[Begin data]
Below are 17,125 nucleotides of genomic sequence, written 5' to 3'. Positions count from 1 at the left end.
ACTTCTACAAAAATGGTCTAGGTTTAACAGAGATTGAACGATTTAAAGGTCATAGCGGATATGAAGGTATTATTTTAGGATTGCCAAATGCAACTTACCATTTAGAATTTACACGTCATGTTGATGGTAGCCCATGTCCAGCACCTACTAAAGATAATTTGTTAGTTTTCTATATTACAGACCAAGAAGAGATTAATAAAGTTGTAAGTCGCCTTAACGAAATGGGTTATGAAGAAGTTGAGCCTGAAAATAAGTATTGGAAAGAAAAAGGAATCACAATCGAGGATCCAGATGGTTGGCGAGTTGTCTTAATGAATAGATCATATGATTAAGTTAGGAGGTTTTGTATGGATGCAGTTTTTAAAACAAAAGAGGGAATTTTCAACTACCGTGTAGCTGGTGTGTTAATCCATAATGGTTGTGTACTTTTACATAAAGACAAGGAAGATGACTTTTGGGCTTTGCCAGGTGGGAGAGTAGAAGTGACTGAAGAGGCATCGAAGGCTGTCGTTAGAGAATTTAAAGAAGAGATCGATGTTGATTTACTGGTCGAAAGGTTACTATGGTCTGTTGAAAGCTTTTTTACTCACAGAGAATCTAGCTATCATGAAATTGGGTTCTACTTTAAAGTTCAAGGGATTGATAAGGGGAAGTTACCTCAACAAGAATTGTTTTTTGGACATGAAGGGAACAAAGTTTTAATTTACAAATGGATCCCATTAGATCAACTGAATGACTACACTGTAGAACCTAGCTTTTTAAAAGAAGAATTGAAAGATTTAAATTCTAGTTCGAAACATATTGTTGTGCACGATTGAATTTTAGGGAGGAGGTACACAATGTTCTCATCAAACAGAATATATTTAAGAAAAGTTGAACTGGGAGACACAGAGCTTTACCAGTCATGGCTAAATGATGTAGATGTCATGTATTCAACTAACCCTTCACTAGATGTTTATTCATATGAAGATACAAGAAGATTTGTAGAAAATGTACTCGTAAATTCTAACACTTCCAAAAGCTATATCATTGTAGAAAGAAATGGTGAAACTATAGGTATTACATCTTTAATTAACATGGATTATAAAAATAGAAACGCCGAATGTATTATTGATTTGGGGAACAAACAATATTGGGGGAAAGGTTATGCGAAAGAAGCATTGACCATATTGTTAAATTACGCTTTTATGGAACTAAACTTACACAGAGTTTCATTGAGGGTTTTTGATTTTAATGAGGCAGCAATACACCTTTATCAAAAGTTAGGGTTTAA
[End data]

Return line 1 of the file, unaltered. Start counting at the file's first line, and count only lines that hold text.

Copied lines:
Below are 17,125 nucleotides of genomic sequence, written 5' to 3'. Positions count from 1 at the left end.